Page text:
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Cesium

Author: Robert Husted, Mollie Boorman

Atomic Number 55
Atomic Symbol Cs
CAS ID No. 7440-46-2
Atomic Weight 132.9050 amu
Electron Configuration [Xe] 6s1
Melting Point 28.6 C
Boiling Point 671 C
Density 1.870 g/cm3
History

(L. caesius: sky blue) Cesium was discovered spectroscopically in 1860 by Bunsen and Kirchhoff  in mineral water from Durkheim.

Sources

Cesium, an alkali metal, occurs in lepidolite, pollucte (a hydrated silicate of aluminum and cesium), and in other sources. One of the world's richest sources of cesium is located at Bernic Lake, Manitoba. The deposits are estimated to contain 300,000 tons of pollucite, averaging 20% cesium.

It can be isolated by elecytrolysis of the fused cyanide and by a number of other methods. Very pure, gas-free cesium can be prepared by thermal decomposition of cesium azide.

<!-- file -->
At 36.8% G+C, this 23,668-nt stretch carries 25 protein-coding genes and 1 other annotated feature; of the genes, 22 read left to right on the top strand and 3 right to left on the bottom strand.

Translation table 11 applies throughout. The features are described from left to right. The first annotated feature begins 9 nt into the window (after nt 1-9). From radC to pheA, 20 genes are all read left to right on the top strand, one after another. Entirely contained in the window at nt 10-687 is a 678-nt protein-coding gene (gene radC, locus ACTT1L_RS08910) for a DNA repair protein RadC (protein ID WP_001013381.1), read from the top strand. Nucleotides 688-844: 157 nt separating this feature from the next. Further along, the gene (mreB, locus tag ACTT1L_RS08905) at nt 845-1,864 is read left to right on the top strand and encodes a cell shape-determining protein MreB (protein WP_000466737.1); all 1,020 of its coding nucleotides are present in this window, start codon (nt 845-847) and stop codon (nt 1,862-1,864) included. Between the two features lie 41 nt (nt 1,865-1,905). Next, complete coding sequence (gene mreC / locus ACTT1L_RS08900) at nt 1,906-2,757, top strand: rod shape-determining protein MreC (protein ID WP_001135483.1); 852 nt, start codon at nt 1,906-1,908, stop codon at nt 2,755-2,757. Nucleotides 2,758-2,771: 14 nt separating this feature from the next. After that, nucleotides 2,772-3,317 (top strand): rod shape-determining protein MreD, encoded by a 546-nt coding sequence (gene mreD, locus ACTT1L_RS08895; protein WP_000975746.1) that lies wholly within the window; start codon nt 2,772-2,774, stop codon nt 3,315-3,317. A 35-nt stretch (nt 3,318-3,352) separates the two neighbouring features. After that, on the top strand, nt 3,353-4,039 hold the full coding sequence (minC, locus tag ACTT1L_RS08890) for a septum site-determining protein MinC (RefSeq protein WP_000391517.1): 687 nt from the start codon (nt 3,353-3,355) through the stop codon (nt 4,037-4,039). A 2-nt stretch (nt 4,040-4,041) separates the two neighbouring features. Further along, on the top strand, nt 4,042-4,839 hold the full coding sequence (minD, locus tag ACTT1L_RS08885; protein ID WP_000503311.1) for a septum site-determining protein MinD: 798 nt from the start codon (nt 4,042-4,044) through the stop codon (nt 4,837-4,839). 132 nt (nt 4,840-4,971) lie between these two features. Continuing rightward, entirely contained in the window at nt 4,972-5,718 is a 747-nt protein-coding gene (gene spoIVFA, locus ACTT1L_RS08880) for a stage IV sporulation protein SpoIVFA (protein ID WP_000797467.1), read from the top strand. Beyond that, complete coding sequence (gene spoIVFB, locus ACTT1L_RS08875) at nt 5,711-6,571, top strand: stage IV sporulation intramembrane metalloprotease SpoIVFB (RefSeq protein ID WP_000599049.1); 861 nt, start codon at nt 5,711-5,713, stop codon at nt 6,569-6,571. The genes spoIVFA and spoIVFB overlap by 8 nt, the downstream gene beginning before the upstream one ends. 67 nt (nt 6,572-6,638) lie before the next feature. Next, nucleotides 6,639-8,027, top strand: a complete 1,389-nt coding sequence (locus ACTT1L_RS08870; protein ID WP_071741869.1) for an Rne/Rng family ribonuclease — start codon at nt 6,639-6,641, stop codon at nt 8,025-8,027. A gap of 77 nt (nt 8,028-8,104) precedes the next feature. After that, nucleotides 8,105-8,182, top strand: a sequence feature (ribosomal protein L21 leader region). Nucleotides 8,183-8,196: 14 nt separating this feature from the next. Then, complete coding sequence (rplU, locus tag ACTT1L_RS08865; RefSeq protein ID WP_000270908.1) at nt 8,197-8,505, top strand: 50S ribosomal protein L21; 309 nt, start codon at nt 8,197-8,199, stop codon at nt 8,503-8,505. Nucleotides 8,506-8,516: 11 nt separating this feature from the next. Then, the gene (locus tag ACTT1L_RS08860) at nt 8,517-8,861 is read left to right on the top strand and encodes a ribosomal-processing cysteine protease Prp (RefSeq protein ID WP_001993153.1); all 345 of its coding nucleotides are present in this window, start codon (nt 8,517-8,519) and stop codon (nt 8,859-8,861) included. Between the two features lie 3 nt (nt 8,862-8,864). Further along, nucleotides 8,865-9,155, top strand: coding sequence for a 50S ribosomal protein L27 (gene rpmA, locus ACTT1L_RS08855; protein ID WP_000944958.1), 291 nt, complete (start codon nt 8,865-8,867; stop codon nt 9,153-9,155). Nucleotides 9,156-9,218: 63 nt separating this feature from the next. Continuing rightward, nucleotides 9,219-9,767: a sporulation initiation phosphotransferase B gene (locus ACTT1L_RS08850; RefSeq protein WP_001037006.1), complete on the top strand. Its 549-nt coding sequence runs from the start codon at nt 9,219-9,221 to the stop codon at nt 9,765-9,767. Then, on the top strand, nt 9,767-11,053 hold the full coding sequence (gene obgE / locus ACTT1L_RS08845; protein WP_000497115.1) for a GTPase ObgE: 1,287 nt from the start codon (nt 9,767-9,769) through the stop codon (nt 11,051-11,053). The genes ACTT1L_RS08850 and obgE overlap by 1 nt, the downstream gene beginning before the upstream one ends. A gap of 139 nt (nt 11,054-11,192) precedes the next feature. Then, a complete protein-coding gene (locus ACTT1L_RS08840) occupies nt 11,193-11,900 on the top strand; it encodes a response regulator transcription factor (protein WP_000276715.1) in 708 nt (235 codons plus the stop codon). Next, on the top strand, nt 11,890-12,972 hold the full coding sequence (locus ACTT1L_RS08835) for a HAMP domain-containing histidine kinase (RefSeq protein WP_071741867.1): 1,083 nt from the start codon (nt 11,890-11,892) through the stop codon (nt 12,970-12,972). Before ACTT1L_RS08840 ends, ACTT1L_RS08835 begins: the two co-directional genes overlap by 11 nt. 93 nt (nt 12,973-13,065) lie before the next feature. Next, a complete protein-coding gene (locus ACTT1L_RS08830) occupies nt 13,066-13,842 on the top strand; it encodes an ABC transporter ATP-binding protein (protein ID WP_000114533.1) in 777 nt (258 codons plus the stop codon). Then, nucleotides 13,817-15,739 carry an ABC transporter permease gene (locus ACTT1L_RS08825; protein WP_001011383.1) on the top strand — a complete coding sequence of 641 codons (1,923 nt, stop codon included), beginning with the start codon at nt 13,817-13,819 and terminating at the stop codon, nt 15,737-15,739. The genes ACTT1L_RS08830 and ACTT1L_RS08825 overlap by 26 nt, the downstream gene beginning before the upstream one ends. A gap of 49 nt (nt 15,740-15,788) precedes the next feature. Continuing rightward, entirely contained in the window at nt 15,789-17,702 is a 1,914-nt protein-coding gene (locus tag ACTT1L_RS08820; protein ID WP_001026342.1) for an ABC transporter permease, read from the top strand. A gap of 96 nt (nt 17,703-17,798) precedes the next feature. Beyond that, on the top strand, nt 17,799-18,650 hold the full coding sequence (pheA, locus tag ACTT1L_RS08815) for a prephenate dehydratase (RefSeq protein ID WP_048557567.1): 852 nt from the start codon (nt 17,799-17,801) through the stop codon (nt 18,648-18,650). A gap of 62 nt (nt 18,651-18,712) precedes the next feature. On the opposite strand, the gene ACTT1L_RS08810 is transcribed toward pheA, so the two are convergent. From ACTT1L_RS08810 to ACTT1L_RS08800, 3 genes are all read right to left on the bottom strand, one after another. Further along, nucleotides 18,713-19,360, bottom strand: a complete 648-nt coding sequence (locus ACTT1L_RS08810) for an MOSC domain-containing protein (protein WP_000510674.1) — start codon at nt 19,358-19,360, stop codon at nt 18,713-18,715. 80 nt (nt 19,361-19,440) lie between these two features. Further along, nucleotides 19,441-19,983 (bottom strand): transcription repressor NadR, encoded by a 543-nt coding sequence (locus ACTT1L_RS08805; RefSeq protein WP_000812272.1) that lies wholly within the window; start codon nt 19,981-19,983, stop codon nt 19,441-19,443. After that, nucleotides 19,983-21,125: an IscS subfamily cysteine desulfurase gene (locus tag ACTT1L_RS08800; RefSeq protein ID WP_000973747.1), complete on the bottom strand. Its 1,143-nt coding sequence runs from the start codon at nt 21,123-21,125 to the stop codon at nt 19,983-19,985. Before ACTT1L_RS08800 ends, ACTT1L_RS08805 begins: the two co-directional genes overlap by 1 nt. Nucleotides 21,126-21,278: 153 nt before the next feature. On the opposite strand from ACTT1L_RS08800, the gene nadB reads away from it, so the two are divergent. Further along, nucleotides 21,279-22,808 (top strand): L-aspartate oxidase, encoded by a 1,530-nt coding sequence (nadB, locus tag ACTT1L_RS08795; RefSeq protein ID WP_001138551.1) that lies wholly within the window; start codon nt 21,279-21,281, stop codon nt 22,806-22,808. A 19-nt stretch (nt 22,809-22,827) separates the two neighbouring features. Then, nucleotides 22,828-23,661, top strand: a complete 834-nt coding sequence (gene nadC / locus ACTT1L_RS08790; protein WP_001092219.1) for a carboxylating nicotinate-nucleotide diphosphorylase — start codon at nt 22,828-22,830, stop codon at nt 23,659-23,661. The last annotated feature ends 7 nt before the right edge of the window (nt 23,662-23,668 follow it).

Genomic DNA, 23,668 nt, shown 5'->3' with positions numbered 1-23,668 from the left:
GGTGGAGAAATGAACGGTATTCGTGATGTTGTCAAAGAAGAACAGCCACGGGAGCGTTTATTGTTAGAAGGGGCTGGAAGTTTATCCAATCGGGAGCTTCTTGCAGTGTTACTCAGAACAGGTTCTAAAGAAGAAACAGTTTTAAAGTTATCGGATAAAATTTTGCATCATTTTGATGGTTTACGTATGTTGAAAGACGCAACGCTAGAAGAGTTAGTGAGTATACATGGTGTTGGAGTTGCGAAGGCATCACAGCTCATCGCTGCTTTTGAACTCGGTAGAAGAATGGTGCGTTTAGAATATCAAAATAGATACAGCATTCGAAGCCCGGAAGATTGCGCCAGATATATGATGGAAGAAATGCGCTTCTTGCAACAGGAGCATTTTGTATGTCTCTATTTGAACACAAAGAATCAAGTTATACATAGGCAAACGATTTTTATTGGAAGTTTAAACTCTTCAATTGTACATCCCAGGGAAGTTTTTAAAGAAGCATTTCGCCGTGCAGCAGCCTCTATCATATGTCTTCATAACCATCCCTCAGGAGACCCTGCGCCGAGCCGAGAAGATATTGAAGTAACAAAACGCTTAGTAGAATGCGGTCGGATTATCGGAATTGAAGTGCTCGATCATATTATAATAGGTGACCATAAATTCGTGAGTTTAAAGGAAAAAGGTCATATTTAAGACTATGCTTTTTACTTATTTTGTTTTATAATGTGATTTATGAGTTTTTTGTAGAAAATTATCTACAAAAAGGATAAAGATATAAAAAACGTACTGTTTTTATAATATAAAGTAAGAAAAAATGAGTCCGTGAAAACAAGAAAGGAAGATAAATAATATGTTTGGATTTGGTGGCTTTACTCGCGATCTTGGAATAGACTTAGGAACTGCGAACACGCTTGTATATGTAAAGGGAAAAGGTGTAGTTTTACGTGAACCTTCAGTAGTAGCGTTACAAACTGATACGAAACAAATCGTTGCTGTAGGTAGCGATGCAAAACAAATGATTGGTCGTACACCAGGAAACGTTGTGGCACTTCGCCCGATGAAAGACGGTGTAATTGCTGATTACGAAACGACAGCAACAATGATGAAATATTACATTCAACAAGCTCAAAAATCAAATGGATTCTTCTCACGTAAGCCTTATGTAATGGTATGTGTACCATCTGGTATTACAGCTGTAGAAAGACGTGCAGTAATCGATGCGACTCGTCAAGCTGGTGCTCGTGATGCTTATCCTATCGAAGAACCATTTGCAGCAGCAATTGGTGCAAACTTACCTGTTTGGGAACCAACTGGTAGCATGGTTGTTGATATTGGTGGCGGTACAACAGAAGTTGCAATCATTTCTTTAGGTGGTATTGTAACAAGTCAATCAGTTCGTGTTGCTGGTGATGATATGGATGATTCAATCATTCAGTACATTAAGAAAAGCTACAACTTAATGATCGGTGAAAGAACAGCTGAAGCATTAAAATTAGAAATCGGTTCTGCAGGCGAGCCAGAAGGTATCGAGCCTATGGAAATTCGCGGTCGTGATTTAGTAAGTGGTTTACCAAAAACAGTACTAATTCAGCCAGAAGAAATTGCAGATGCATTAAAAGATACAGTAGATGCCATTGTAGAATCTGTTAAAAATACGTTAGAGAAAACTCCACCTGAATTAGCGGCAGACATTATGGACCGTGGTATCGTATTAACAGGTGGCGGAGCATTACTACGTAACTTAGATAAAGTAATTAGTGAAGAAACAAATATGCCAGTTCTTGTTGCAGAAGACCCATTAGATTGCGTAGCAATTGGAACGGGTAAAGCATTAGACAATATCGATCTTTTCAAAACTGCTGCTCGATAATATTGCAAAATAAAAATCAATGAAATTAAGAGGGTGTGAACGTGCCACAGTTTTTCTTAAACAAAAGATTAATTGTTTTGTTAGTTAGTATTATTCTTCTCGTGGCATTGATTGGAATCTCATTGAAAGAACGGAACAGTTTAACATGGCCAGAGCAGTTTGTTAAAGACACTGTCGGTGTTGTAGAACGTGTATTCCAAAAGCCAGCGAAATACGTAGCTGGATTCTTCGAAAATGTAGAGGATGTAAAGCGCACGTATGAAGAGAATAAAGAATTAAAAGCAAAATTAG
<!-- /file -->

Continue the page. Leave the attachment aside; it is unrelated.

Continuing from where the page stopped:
Properties
Ref.: Wikimedia Commons, user Dnn87

The metal is characterized by a spectrum containing two bright lines in the blue along with several others in the red, yellow, and green wavelengths. It is silvery white, soft, and ductile. It is the most electropositive and most alkaline element.

Cesium, gallium, and mercury are the only three metals that are liquid at room temperature. Cesium reacts explosively with cold water, and reacts with ice at temperatures above -116C. Cesium hydroxide, the strongest base known, attacks glass.

Uses

Because of it has great affinity for oxygen, the metal is used as a "getter" in electron tubes. It is also used in photoelectric cells, as well as a catalyst in the hydrogenation of certain organic compounds.

The metal has recently found application in ion propulsion systems. Cesium is used in atomic clocks, which are accurate to 5 s in 300 years. Its chief compounds are the chloride and the nitrate.

Isotopes

Cesium has more isotopes than any element--32--with masses ranging from 114 to 145.




Last Update: 2011-02-16